Quintana dazzles in ‘unbelievable’ Cubs debut to beat O’s for sweep

BALTIMORE — Is it too soon to say the Cubs won the Jose Quintana trade? Maybe.

But Quintana’s dominant debut with the Cubs on Sunday against the Orioles finally gave them a tangible reason to think their rotation might have enough in the second half to have a chance to chase down the first-place Brewers in the National League Central.

‘‘It can really be a big boon to us,’’ manager Joe Maddon said after Quintana’s 8-0 victory gave the Cubs a three-game sweep to open their post-All-Star-break schedule.

With fans holding up ‘‘Welcome’’ signs and Colombian flags, the left-handed Quintana was overpowering in his first start since the Cubs acquired him from the White Sox in a five-player deal Thursday. He allowed three hits, struck out 12 and walked none in seven innings.

Quintana delivered a career high in strikeouts and the Cubs' second straight quality start.

‘‘Unbelievable,’’ third baseman Kris Bryant said.

The 12 strikeouts tied Matt Garza’s record for a Cubs debut. They also were a season high for Quintana, whose career high is 13.

Quintana also joined Randy Johnson (1998 Mariners and Astros) as the only pitchers since 1900 to notch 10 or more strikeouts in back-to-back games for different teams.

‘‘Today was his day,’’ catcher Willson Contreras said. ‘‘He impressed everyone.’’

The effort earned Quintana his first postgame dousing by teammates in their victory party.

‘‘I’m freezing, but I’m happy,’’ a smiling Quintana said. ‘‘It’s really special.’’

Quintana said he was ‘‘a little nervous in the first inning. But after a couple of throws, I threw everything out and just focused on my game.’’

The nerves didn’t prevent him from striking out Adam Jones to start the Orioles’ first or from retiring the first nine batters he faced.

‘‘It obviously just gives us that extra confidence,’’ Bryant said of adding Quintana, an All-Star last season, to the rotation after a disappointing first half. ‘‘We have a lot of the same core that we had last year when we won the whole thing, and to add him for the next three years [thanks to two team options], too, is great. We all feel really great about that, obviously, seeing what he did today.’’

If Quintana gave the Cubs the boost they were looking for, their hitters reciprocated with a rare-for-Quintana flurry of run support. Quintana, whose 95 quality starts since the beginning of 2013 ranked second in the American League when the Cubs traded for him, also ranked second in the AL during that span in worst run support (3.95 runs per nine innings).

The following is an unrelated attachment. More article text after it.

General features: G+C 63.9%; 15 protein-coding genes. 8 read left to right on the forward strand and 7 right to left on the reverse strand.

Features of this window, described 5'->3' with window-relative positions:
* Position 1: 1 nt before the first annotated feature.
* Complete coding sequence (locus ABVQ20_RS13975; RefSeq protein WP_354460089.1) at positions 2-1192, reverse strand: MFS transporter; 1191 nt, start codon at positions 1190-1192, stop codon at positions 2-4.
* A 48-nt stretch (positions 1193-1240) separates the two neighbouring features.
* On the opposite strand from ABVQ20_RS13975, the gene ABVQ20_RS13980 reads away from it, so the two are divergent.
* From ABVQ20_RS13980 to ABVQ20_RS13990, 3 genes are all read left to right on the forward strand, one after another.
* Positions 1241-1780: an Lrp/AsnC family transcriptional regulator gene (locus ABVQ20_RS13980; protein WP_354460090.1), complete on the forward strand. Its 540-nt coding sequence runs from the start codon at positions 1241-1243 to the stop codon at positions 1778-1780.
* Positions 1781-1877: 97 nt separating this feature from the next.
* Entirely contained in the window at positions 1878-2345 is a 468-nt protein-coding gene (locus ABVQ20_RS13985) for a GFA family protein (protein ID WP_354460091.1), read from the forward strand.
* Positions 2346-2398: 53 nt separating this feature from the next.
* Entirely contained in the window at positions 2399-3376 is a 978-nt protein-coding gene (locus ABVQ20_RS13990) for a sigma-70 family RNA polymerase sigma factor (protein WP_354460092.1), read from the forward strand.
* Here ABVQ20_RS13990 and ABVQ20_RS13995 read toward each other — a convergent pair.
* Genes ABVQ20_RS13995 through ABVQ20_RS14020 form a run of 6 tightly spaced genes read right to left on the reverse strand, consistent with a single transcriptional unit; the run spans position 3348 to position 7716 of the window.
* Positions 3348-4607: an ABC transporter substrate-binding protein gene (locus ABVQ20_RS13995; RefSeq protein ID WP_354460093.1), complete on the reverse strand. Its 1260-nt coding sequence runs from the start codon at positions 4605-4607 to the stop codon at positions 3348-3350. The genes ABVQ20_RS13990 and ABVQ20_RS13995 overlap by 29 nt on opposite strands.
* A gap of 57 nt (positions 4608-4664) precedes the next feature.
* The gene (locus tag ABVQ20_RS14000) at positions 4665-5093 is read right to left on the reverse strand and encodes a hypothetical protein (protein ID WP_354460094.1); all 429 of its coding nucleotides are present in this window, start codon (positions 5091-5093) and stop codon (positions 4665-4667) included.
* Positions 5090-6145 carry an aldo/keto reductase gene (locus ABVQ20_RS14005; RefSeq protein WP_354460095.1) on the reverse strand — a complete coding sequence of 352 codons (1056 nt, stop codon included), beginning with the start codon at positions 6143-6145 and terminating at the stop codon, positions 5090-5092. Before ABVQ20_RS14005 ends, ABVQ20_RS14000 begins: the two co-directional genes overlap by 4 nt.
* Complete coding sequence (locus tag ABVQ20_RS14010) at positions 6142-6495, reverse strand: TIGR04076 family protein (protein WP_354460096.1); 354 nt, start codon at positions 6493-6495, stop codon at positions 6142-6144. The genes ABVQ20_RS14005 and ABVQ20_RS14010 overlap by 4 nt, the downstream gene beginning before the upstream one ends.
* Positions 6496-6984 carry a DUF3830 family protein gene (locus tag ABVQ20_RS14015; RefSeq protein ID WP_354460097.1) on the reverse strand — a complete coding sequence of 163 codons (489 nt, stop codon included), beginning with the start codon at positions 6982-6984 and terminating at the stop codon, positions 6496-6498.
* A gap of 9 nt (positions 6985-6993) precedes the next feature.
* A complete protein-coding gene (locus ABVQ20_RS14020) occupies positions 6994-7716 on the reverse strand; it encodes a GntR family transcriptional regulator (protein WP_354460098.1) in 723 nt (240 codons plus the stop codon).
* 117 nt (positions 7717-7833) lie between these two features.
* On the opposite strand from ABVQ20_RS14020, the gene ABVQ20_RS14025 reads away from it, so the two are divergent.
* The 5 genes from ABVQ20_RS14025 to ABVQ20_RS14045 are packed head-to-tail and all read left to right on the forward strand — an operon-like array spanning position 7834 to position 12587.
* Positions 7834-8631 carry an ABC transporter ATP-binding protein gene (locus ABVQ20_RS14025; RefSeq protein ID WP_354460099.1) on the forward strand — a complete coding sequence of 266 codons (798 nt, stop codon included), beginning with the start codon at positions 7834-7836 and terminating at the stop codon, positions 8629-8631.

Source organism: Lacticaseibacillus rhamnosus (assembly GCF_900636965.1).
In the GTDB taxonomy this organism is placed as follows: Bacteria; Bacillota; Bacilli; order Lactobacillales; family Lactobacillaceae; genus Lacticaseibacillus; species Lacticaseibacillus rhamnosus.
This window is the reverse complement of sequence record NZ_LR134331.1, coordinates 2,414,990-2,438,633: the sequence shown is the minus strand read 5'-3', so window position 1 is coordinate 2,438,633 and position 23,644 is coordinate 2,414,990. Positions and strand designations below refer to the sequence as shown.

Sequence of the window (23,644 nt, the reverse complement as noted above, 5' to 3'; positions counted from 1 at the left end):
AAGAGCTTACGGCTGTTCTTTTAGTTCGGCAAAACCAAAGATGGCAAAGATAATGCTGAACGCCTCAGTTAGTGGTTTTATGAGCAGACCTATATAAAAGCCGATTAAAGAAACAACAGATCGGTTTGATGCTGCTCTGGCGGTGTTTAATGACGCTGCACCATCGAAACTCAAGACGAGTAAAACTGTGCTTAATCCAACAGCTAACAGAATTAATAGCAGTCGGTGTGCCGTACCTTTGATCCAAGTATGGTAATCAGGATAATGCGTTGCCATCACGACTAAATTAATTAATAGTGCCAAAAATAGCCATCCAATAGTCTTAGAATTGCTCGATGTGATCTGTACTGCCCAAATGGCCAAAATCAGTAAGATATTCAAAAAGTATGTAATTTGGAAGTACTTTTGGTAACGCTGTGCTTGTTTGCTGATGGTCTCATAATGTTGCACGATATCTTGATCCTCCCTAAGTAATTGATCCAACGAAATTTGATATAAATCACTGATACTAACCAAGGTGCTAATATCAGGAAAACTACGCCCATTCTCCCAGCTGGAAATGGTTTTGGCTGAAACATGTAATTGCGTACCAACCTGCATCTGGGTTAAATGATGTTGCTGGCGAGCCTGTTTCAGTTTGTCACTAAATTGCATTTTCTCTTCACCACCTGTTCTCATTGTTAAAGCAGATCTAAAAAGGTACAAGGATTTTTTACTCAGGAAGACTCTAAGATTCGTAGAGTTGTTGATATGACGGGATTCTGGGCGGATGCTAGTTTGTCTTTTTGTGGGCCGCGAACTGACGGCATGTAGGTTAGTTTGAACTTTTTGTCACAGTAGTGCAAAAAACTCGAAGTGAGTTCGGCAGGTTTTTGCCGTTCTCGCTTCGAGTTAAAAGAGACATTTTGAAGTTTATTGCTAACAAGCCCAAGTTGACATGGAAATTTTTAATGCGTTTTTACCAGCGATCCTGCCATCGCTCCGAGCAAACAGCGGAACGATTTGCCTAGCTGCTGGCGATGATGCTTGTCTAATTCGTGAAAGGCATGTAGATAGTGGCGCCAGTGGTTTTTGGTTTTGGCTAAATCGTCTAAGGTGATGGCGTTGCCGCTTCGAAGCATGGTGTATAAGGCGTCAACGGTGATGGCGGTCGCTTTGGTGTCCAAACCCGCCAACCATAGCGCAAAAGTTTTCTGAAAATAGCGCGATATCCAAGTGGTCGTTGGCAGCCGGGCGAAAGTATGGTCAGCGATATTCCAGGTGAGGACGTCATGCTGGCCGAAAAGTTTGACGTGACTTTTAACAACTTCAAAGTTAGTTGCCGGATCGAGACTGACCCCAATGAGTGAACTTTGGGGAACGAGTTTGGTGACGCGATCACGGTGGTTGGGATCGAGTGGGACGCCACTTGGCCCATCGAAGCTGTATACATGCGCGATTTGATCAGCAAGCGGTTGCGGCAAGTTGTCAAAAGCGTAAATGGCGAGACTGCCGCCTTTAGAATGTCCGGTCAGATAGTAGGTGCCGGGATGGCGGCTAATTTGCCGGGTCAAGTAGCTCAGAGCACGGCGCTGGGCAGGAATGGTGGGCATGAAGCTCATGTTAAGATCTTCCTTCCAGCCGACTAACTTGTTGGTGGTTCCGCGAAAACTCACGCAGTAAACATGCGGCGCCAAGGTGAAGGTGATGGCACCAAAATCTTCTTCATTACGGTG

He got more than that in the second alone, when the Cubs started the inning with four hits and batted around for four runs against Ubaldo Jimenez. They added two more run on Bryant’s 19th home run in the fourth for a 6-0 lead.

Quintana had received that much run support while in the game only three times in 18 starts for the Sox this season.

‘‘That’s in the past for me now,’’ Quintana said. ‘‘I’m just focused here to keep doing my job, and that’s it.’’

Maddon, who said he liked Quintana’s ‘‘method’’ and focus as much as his stuff, took notice of what Quintana did with the lead, striking out four of the next five hitters.

‘‘Everybody else saw it; all the other starters saw it,’’ Maddon said. ‘‘There was no messing around. There were no walks, no bad counts. He made them put the ball in play and was punching guys out. He gets two strikes, and he was burying the curve and elevating with the fastball. He just did everything really well.

‘‘From his perspective, coming over from the White Sox to the Cubs in the middle of the season, there’s got to be something going
on in there, and he handled it extremely well.’’

Maddon, who said he liked Quintana’s ‘‘method’’ and focus as much as his stuff, took notice of what Quintana did with the lead, striking out four of the next five hitters.

‘‘Everybody else saw it; all the other starters saw it,’’ Maddon said. ‘‘There was no messing around. There were no walks, no bad counts. He made them put the ball in play and was punching guys out. He gets two strikes, and he was burying the curve and elevating with the fastball. He just did everything really well.

‘‘From his perspective, coming over from the White Sox to the Cubs in the middle of the season, there’s got to be something going
on in there, and he handled it extremely well.’’

Follow me on Twitter at @GDubCub.

Email: gwittenmyer@suntimes.com

RELATED STORIES

Willson Contreras after Cubs pound Orioles in sweep: ‘We’re back’

John Lackey to the pen? Who would tell him? ‘My God,’ Maddon says

Previously from Sports